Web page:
Thursday, July 31, 2014

Ice Cream

I knew early on I was either destined for greatness or there was something seriously wrong with me when I looked around and saw everyone else licking their ice cream in a cone, while I bit mine. Not big gulps, just nibbles.  I deemed it more of a joy to my teeth than to my tongue. There could be a profound truth hidden in all this but it eludes me at the moment.

Back in those halcyon days the only territorial issue at hand was the rivalry between the Bungalow Bar truck versus the Good Humor. It might have ended in a food-fight. They both patrolled our streets bonging away as we kids salivated like Pavlovian dogs. Even though the corporate giant Good Humor was twice the price for a chocolate bar they overwhelmed the Brooklyn-based Bungalow Bars with their nation-wide fleet and variety of toasted almond bars, Dixie cups and popsicles. I bit them all. My teeth have been where only tongues have gone.

I remember nibbling an Eskimo Pie, which was neither Eskimo nor pie, when news came that that other war was done. I think I dropped my non-pie ice cream. It was always a small tragedy when ice cream fell off its stick. It is one of life’s set-backs that ultimately toughens the individual for other existential crises.

It all started in Iowa in 1920 when a boy couldn’t decide whether to invest in a chocolate bar or a scoop of ice cream in Nelson’s candy store. He felt a light bulb go off overhead and started experimenting to get chocolate to adhere onto ice cream. While Einstein was enlarging on E=MC sq. Nelson got together with none other than Russell Stover, a local chocolate supplier. All things being relative, the rest is history. Einstein too.

To trace ice cream back to Iowa is not surprising. There is something so Americana about the stuff. Though I suspect nobody anywhere doesn’t love it except perhaps in west Waziristan where pie a la mode becomes pie Allah mode. Hold the Jihad, please. 

Last week we got to talking about ice cream with friends Theresa and Dave, both from Davenport. They mentioned Whitey’s ice cream as being cited as one of the ten best in a national magazine and a few days ago a huge package arrived at our front door containing 6 pints of Whitey’s ice cream packed in dry ice. It is very rich and flavorful and it wouldn’t hurt to have a cardiologist handy after a dish.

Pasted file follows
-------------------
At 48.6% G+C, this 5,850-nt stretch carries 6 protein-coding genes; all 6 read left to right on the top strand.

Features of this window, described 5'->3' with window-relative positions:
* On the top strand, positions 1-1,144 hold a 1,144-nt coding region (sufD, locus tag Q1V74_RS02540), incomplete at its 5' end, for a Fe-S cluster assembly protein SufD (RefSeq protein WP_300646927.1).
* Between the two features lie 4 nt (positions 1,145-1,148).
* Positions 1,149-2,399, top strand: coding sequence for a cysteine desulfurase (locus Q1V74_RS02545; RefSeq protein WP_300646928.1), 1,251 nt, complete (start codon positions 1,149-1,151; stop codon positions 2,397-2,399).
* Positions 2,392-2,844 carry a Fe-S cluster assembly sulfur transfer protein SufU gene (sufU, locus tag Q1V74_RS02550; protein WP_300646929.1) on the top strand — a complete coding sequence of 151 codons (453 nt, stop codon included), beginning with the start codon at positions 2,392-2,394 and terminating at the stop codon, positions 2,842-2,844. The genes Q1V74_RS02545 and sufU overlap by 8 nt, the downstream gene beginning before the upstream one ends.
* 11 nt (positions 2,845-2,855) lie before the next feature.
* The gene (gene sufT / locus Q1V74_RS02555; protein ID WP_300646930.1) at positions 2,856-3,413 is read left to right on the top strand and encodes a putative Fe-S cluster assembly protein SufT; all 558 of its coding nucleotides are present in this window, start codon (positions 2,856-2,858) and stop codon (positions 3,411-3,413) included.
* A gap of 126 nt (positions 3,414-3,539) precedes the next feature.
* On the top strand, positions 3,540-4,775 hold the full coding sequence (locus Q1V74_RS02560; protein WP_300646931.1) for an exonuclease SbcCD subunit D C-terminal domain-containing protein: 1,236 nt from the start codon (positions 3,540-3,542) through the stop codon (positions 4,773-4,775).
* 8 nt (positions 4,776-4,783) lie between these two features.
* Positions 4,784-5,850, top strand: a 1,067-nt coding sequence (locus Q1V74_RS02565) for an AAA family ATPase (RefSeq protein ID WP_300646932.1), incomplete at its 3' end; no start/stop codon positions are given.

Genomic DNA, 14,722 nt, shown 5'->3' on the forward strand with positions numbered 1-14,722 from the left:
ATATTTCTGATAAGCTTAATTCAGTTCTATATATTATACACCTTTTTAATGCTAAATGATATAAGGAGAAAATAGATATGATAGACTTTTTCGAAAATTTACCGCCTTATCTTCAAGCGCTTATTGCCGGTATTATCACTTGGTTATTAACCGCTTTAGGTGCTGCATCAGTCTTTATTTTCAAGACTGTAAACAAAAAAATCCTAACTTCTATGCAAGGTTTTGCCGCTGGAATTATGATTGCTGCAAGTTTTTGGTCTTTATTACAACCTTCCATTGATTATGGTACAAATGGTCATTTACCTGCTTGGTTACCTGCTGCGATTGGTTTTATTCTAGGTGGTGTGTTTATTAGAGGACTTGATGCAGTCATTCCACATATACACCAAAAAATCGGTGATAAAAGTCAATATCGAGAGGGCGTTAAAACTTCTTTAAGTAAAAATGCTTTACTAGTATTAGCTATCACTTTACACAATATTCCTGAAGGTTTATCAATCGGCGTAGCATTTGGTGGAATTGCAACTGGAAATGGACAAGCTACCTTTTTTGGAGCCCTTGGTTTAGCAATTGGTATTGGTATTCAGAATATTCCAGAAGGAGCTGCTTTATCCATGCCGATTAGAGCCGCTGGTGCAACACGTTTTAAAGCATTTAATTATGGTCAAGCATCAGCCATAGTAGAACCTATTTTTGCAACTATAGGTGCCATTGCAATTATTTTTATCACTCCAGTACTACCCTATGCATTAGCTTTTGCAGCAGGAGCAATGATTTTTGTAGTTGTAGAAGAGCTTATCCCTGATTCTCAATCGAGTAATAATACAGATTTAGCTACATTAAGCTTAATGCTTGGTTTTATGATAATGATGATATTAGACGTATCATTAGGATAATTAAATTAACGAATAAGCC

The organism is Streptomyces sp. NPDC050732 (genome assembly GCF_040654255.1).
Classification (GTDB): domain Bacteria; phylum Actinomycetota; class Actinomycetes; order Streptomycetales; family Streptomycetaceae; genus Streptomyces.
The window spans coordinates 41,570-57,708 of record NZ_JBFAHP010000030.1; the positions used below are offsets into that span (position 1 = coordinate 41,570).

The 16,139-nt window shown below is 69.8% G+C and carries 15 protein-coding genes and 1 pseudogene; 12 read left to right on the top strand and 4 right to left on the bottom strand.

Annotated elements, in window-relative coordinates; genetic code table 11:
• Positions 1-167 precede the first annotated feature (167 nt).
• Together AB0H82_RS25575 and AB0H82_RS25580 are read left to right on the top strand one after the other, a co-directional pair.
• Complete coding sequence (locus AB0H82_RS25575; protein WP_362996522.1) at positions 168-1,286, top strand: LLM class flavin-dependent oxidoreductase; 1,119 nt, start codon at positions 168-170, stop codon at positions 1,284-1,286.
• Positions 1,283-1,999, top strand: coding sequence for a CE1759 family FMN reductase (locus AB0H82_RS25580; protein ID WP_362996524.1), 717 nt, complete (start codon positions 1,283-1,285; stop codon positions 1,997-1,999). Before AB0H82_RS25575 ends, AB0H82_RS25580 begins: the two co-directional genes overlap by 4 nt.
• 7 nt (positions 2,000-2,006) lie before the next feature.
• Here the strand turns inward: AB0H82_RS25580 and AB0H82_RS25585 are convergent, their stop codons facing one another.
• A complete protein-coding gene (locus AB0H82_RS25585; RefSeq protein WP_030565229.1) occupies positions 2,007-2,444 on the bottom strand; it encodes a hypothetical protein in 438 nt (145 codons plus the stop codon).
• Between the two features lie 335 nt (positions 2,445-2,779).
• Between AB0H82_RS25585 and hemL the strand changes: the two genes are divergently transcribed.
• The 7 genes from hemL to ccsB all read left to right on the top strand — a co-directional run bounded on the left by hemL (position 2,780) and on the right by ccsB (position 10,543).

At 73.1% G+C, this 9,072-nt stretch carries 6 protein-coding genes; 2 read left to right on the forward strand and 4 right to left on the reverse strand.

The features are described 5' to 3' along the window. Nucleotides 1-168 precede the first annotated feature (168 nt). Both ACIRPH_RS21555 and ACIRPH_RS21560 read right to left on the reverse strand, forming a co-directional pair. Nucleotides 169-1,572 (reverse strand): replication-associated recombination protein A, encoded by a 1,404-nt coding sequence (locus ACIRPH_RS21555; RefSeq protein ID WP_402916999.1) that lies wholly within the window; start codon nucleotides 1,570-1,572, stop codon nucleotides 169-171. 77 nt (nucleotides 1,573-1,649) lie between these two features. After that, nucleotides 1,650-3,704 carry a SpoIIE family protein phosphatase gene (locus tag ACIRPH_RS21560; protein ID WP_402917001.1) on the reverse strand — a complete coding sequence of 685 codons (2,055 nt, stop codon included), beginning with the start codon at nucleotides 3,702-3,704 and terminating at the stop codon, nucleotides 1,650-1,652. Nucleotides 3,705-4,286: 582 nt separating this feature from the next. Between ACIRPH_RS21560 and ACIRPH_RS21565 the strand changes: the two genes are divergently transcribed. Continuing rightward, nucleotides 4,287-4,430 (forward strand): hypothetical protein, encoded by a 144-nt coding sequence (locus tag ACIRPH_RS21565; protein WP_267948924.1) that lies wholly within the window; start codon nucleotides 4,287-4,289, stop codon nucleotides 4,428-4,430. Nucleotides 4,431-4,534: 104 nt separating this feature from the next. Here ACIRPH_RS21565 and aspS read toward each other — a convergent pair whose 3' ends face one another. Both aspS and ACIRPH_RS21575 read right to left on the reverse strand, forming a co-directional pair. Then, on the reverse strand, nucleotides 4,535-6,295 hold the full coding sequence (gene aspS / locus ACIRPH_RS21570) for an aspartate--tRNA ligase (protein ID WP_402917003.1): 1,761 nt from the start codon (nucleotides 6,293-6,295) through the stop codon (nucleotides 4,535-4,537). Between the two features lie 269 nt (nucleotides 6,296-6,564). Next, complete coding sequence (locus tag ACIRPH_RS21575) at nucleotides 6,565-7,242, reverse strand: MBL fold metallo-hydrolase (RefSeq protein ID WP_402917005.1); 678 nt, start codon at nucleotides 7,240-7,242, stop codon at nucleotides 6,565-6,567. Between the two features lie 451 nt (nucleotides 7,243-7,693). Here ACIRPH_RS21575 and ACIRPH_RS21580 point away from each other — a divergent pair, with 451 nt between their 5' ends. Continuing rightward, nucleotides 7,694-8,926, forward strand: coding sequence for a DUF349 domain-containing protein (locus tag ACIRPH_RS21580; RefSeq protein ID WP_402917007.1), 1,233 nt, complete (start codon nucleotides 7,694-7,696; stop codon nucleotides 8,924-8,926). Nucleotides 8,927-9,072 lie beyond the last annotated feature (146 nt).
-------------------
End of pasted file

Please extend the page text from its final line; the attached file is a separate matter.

One might register their maturation over the years by noting variations in their favorite flavor. I suppose I was a vanilla sort of kid until first grade when I discovered the inherent psychedelic alkaloids buried deep inside chocolate. I had a strawberry phase and possibly even forays into orange and raspberry sherbet. Butter pecan has never been short-listed. I’ve always resented the intrusion of nuts into mix however I went through some rum-raisin phase.

In recent years, no thanks to quantum physics, new flavors have emerged which I would not mind being preserved in, cryogenically. Among these are peach, pumpkin and chocolate malt crunch. I shall not bite the dust but the ice cream.

Life used to be simple and not only in Iowa. Coffee was coffee. Now we order a decaffeinated Sumatra dark-roasted, cocoa-dusted macchiato dolce espresso. Ice cream-lovers also have to call their psychiatrists to find out which flavor they want when faced with Cherry Garcia peanut-butter cluster Heath bar yogurt or black-mountain praline caramel ripple with bacon bits. Bacon bits? Try licking that!

1 comment:

  1. The occasional walk down cavity lane is always amusing when I stop at a dollar store or on that specializes in vintage candy bars. Candy bars are not a big draw for me but I am know to steal smarties from a holloween bag.

    Some of my favorites were Marathon Bar, Chunky. Butterfingers, 10 o'clock bar, reases Peanutbutter cups and a few other chocolate Carmel Peanutbutter combinations.